E. Savoca, Eric M. Sadorf, and Kymm
U.S. Geological Survey, Iowa City, IA
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Ground-water samples were collected from 33 domestic wells to assess the water quality of the eastern part of the Silurian-Devonian and Upper Carbonate aquifers in the Eastern Iowa Basins National Water-Quality Assessment Program study unit. Samples were collected during June and July 1996 and analyzed for major ions, nutrients, pesticides and pesticide metabolites, volatile organic compounds, tritium, radon222, and environmental isotopes.
Calcium, magnesium, and bicarbonate were the dominant ions in most samples and were likely derived from the solution of carbonate minerals (calcite and dolomite) present in the aquifer materials. The dominance of sulfate in samples from several wells suggests the dissolution of evaporite minerals. Ammonia and orthophosphorus were the most commonly detected nutrients. Nitrate was detected in about half of the samples and exceeded the U.S. Environmental Protection Agency maximum contaminant level (10 milligrams per liter) in 6 percent of samples. Atrazine and metolachlor were the only pesticides detected and were present in 18 percent and 12 percent of samples, respectively. Alachlor ethanesulfonic acid and deethylatrazine were the most commonly detected pesticide metabolites and were present in 16 percent and 9 percent of samples, respectively. Radon-222 was detected in all samples, and 47 percent had concentrations in excess of the U.S. Environmental Protection Agency previously proposed maximum contaminant level (300 picocuries per liter). Radon-222 concentrations were significantly higher in samples from wells that produced recently recharged water. This relation suggests that uranium-bearing glacial deposits (Schumann, 1993) may be a source of radon-222 in the underlying aquifers.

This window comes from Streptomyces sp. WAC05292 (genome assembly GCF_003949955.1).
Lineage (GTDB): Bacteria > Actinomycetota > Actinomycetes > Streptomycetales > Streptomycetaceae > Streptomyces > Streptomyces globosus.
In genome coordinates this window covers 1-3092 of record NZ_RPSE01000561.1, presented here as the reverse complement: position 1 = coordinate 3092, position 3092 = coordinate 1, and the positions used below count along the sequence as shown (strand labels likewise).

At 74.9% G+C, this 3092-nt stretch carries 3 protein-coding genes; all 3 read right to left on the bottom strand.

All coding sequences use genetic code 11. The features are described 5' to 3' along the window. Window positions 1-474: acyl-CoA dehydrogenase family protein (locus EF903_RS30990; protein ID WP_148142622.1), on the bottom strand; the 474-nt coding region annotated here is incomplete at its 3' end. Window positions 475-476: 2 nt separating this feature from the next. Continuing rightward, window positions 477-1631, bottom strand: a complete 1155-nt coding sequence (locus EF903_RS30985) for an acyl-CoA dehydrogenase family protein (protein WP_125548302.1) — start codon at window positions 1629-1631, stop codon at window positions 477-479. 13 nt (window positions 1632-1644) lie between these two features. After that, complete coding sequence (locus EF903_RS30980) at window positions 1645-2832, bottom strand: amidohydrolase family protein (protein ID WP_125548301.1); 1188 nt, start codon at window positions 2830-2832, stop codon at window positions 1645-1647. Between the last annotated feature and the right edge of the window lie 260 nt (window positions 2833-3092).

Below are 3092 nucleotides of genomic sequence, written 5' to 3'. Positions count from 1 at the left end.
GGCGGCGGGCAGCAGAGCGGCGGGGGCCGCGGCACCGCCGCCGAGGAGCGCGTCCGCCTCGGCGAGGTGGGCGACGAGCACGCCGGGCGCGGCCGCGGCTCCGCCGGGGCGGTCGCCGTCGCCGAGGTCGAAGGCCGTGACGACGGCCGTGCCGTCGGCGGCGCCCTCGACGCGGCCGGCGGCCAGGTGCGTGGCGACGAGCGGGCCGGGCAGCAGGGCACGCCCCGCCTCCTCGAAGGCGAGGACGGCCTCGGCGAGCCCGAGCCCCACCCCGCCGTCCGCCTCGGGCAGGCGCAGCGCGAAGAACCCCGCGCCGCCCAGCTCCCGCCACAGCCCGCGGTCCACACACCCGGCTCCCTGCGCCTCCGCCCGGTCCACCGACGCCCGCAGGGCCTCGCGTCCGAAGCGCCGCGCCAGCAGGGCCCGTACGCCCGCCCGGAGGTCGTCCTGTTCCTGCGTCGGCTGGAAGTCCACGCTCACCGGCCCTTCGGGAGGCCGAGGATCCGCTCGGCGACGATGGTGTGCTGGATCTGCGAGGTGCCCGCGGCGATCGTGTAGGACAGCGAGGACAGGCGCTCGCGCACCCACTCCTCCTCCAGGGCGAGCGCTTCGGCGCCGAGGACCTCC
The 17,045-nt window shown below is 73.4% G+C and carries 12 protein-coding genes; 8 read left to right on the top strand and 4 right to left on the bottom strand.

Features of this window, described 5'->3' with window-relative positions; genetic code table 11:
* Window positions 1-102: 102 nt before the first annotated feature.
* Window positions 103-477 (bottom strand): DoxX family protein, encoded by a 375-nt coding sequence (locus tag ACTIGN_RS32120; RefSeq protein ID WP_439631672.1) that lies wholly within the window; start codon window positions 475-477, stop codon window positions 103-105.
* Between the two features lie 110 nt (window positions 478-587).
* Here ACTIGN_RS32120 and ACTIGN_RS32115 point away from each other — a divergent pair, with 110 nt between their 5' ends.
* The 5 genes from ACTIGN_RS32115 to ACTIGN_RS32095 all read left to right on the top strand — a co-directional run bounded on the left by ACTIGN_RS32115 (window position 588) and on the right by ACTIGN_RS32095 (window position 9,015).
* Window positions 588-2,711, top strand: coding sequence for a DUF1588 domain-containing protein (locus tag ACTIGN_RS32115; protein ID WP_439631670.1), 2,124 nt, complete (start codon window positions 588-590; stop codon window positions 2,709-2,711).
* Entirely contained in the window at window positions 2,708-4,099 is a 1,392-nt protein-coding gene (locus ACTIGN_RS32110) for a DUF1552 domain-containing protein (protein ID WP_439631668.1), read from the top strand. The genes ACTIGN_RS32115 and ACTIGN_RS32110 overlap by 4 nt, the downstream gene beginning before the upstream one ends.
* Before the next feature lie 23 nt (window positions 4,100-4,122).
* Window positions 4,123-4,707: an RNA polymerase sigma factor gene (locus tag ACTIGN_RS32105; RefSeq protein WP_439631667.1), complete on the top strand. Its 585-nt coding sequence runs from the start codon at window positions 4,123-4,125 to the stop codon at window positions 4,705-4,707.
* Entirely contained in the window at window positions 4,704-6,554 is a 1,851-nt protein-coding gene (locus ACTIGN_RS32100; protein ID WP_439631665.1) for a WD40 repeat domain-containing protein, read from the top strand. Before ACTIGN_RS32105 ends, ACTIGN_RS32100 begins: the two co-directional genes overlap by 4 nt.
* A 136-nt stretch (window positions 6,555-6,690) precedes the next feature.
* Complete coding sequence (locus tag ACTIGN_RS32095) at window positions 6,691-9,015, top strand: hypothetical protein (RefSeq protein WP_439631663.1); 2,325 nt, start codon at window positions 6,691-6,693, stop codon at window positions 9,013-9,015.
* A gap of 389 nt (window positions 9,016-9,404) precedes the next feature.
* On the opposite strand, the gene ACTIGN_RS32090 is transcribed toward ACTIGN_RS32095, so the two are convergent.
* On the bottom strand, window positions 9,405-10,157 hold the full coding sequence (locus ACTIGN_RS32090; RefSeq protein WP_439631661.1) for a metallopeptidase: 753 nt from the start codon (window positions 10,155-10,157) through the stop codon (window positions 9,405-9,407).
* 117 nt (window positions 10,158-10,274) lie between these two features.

The presence of regional confining units and thick overlying Quaternary-age deposits have an effect on water quality in the SilurianDevonian and Upper Carbonate aquifers in the study area. Tritium-based ground-water ages were significantly older, and dissolved-solids concentrations were significantly higher in relatively well protected areas (where the aquifers are overlain by a bedrock confining unit or more than 100 feet of Quaternary-age deposits). Ammonia concentrations were significantly higher in relatively well protected areas and in samples from wells that produced older water. Higher ammonia concentrations also were observed in ground water with dissolved-oxygen concentrations of 0.5 milligram per liter or less, allowing for the anaerobic reduction of nitrate to ammonia. Nitrate concentrations were significantly higher in relatively poorly protected areas (where the aquifers are not overlain by a bedrock confining unit or are overlain by less than 100 feet of Quaternaryage deposits) and in samples from wells that produced recently recharged water. Pesticide and metabolite concentrations were significantly higher in samples from wells that produced recently recharged water. Atrazine, metolachlor, and deethylatrazine were not detected in any samples from relatively well protected areas of the aquifers.
Purpose and Scope
Description of Study Unit
Study Design and Methods
Comparison of Data with other Studies
Factors Affecting Ground-Water Quality
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